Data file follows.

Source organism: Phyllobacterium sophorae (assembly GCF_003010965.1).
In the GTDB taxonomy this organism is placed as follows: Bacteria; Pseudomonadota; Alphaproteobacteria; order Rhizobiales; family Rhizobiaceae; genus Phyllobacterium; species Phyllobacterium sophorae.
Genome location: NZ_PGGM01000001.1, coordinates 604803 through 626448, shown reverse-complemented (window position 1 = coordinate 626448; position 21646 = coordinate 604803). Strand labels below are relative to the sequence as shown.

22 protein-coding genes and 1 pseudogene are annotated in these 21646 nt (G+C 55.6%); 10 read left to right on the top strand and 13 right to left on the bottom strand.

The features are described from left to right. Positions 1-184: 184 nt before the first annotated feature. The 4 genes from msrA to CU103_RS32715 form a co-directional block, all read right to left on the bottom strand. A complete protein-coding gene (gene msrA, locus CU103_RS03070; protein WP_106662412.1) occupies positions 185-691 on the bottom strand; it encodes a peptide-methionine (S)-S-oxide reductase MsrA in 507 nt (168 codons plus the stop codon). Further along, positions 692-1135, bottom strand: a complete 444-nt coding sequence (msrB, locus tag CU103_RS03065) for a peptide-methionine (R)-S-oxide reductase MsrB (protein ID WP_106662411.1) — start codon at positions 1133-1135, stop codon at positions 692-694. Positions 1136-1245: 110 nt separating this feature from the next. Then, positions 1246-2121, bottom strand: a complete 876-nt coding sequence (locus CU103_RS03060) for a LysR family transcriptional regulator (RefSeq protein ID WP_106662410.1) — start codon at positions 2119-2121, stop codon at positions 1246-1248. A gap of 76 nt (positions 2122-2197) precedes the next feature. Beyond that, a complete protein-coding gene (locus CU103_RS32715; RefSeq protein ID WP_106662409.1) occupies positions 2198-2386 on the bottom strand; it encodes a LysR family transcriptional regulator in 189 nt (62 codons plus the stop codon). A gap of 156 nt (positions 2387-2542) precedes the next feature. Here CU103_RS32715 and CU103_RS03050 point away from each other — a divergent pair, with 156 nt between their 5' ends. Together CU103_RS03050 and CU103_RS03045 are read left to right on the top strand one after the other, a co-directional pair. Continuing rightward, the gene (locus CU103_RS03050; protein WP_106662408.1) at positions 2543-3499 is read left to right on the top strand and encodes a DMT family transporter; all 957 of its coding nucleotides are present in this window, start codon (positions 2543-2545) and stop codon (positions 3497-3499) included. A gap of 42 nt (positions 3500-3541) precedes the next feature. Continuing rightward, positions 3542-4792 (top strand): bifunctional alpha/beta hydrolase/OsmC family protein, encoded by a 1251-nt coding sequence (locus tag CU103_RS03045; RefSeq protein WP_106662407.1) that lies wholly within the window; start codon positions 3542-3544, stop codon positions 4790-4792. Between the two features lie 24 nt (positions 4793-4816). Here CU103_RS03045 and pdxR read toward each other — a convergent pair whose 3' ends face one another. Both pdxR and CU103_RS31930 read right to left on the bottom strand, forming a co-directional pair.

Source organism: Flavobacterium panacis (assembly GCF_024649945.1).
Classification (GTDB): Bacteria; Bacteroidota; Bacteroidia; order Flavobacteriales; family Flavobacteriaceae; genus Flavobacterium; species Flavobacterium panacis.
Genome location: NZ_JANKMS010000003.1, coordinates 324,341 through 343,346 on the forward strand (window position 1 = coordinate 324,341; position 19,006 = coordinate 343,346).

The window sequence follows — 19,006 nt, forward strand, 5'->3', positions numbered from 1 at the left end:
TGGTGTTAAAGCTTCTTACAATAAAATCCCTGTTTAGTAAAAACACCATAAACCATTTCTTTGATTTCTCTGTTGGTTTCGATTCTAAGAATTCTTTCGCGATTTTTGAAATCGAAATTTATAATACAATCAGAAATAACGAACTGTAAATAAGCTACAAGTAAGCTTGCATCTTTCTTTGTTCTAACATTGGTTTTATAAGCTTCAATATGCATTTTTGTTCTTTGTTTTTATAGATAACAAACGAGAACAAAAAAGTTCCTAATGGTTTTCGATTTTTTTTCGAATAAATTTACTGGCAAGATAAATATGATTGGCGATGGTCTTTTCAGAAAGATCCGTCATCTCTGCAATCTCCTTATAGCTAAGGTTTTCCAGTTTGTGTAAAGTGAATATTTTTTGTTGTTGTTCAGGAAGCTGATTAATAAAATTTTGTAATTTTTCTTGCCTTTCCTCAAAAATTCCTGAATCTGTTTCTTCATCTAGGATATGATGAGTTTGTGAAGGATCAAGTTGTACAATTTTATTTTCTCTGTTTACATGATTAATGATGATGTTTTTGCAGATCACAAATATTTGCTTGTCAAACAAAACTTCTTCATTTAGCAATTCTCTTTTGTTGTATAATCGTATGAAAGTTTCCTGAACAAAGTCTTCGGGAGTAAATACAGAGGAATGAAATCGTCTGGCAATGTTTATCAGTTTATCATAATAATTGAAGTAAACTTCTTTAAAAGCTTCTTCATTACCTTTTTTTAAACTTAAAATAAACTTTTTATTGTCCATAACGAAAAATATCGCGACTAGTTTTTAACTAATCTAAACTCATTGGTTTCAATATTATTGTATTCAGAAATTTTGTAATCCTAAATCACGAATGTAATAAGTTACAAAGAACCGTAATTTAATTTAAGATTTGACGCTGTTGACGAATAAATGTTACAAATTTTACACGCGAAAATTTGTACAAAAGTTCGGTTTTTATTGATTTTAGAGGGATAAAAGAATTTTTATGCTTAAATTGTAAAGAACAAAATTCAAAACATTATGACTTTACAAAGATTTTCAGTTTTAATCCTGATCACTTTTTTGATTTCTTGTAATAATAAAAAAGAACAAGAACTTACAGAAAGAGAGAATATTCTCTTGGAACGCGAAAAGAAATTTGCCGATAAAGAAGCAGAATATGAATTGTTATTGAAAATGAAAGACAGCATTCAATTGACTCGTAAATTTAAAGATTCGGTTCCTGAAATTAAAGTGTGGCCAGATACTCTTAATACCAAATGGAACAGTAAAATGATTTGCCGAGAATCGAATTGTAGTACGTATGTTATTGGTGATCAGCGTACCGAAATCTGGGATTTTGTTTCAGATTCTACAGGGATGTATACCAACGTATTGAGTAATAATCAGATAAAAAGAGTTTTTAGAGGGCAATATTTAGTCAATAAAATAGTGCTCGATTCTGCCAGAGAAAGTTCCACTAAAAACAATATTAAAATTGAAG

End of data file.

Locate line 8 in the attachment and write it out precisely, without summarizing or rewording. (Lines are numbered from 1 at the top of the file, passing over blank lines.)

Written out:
Genome location: NZ_JANKMS010000003.1, coordinates 324,341 through 343,346 on the forward strand (window position 1 = coordinate 324,341; position 19,006 = coordinate 343,346).